The Halloween custom we have come to enjoy has come a long way from its origins in Celtic Ireland. Once a serious Pagan holiday, we have transformed it into a fun, party holiday. The holiday originates from a 2,000 year old Celtic festival call Samhain. Samhain, pronounced sow-wen, is a Celtic word meaning "summer's end." It is also the Irish Gaelic word for the month of November. Samhain is the last harvest festival as well as the end of the year on the Celtic calendar. Ancient Celts believed that the on October 31st, the dead mingled with the living. The Celts lit bonfires in honor of the dead and to keep them away from the living.
On the Halloween holiday all manner of beings are playing about and mixing with the living; ghosts, fairies, and evil spirits. Children and adults wore Costumes and masks to mimic the evil spirits or placate them.
Samhain became "the evening of All Hallows". Traditional activities for Halloween include costume parties, Jack-o-lanterns, trick-or-treating, reading scary stories and providing special foods. Irish immigrants carried versions of these traditions to the Mid-Atlantic region of North America in the nineteenth century.
One food tradition is the Bram Brack Cake also known as Soul Cakes. During the Medieval era of Ireland, children would go from house to house singing songs and asking for Soul Cakes. For each cake gathered, they would then say a prayer for a deceased loved one from the family who gave the cake. These prayers helped lost souls or those in purgatory into Heaven. Many historians believe this may have been the beginning of our modern day trick'or'treaters.
Bram Brack is a special fruit cake or bread baked and handed out at Halloween. In Wilmington, the Irish Americans make these tasty treats for adult and children Halloween parties. Wilmingtonian tradition says that each member of the family or friends gets a slice. The slice might contain another treat; such as a coin, ring or piece of rag. Tradition has it that each represents a sign for the future. A coin will give a prosperous year, a ring is a sign of romance or marriage, and the rag brings a bad financial future.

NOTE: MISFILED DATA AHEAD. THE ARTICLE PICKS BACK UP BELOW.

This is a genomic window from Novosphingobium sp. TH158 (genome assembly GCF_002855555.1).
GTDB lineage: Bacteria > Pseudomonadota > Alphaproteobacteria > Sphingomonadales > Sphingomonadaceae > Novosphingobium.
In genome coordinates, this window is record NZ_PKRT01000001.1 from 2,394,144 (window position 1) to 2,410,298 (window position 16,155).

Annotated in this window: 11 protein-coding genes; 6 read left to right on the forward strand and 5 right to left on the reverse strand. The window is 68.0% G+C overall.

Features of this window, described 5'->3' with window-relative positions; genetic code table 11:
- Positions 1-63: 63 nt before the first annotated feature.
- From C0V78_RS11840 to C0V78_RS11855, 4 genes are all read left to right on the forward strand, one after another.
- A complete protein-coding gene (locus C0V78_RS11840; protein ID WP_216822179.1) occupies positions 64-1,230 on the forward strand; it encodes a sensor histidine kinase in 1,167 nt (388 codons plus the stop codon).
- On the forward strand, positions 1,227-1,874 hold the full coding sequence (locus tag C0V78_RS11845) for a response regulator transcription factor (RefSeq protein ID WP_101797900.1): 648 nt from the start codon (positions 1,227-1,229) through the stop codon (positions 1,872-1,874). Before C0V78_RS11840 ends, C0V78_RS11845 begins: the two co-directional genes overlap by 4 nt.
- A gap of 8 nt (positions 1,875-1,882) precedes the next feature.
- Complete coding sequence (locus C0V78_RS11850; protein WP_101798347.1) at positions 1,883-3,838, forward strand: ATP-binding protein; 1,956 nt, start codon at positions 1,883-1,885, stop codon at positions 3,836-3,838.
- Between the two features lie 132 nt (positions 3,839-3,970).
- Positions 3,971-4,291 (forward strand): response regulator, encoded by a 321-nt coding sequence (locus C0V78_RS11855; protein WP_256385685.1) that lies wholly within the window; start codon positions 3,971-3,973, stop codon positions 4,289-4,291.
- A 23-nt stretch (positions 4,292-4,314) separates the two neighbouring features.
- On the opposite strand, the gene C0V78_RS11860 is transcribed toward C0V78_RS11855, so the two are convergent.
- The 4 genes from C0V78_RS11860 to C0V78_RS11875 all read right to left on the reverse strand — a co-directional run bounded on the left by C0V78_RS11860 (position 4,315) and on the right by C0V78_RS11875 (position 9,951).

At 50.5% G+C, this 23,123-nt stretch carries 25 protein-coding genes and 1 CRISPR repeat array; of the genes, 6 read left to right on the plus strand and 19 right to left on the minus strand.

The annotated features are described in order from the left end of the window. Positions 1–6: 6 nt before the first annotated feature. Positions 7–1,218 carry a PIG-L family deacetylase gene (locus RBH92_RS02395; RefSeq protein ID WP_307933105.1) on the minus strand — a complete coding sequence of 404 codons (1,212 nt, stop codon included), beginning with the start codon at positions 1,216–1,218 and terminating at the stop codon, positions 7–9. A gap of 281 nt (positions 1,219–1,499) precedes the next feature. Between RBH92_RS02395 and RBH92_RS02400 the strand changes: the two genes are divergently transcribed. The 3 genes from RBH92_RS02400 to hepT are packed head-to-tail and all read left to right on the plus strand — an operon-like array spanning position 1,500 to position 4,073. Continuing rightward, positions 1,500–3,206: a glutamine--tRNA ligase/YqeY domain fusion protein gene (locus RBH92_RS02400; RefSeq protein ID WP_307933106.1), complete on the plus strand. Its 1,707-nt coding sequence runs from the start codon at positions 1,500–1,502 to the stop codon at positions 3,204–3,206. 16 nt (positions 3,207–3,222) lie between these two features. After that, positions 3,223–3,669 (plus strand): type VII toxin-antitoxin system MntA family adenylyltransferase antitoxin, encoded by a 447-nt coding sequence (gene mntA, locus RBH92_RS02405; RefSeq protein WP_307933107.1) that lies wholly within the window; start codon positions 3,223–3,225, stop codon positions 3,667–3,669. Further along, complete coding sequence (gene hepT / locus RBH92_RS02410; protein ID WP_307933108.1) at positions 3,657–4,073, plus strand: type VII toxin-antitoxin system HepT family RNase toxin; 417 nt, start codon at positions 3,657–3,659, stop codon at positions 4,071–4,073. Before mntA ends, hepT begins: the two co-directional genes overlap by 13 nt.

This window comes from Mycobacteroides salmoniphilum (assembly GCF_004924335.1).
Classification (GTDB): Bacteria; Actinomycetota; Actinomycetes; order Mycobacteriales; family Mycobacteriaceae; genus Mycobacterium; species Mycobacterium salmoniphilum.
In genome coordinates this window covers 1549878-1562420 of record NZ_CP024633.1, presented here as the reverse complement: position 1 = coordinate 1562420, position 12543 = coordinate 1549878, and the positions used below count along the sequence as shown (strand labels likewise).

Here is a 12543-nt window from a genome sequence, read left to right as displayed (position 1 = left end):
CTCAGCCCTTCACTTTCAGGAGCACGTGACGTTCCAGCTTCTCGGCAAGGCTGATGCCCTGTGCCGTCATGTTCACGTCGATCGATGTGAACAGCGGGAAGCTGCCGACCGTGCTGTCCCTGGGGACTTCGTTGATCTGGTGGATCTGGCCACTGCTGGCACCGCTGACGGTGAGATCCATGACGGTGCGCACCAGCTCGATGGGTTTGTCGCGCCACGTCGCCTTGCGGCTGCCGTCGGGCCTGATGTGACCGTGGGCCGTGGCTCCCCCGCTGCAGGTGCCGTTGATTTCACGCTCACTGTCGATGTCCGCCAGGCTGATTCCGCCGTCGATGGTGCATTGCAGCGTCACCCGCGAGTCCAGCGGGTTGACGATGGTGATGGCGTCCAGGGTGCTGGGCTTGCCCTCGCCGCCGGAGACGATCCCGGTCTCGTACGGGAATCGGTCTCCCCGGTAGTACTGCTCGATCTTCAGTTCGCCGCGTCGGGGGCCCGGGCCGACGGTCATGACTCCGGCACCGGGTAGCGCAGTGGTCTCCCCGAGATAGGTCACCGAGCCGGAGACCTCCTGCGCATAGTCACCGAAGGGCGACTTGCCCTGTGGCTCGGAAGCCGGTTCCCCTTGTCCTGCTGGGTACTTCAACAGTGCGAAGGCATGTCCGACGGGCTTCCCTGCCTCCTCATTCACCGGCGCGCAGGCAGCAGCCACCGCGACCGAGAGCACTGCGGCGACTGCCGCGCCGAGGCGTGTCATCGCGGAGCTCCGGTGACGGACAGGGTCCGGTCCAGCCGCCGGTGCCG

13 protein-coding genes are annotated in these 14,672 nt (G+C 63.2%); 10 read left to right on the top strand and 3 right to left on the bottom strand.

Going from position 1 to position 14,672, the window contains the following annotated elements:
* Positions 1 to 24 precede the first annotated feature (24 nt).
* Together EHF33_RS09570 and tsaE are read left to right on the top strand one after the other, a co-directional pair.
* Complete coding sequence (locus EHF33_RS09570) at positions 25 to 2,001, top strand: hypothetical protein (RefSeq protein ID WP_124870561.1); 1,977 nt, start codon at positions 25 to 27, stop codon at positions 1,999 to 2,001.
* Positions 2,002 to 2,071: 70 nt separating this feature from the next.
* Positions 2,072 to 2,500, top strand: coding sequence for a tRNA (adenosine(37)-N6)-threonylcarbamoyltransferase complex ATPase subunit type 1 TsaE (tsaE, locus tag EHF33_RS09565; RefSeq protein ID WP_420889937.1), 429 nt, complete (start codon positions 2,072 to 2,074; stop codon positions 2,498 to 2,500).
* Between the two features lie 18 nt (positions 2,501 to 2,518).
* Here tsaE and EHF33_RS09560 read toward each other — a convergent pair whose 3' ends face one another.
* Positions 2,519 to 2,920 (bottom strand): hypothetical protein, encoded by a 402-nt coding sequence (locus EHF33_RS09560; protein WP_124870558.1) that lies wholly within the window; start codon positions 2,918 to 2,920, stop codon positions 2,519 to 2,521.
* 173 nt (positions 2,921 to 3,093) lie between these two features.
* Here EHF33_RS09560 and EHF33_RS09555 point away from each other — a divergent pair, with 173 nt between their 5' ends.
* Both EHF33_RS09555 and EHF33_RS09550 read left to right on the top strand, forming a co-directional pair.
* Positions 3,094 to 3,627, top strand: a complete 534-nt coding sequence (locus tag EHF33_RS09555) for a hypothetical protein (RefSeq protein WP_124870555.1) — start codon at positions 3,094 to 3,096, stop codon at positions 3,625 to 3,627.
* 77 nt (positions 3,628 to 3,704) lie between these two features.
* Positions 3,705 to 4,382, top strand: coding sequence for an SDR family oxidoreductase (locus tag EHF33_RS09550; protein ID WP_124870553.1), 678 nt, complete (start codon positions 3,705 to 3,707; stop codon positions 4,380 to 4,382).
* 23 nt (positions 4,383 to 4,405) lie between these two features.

4 cups flour
1 cup milk, room temperature
1 1/4 cups sultanas (golden raisins)
2 tablespoons butter
1/2 tsp cinnamon
1/2 tsp salt
3/4 cup sugar
1 (1/4 oz) package dry active yeast,
1/2 cup candied orange or lemon peel
1 cup dried currants
3/4 tsp nutmeg
1 each of Halloween gifts (a small ring, rag, and coin wrapped in parchment paper).
1) Cream the yeast with 1 teaspoon of the sugar and 1 teaspoon of the milk. Allow mixture to froth. Sift flour, spices, and salt together, and then cut in the butter.
2) Add the rest of the sugar to the flour mixture and blend well. Add the milk and egg into the yeast mixture. Combine the yeast and flour mixtures.
3) Beat well with an electric mixer for about 5 minutes. The dough should be stiff but elastic.
4) Fold in raisins, currants, and candied fruit or peel. Add the Halloween gifts and mix well. Cover with a cloth and let rise in a warm place until dough has doubled.
5) Divide dough in half and place each in a greased 7" cake tin. Cover pans and let dough rise again for 30 minutes.
6) Bake tins in a 400 degree oven for about 1 hour.
7) Glaze cake tops with 1 tablespoon honey dissolved in 2 tablespoons boiling water and return to oven for 3 minutes or so to set glaze.
8) Cool on wire rack. Serve in slices, buttered, with freshly whipped cream, or similar topping.
Warning: The Halloweens gifts could be small enough to choke on. Make sure everyone is aware that these little gifts are in the cakes. Supervise children if they are eating or poking through a piece in search of these extra treats.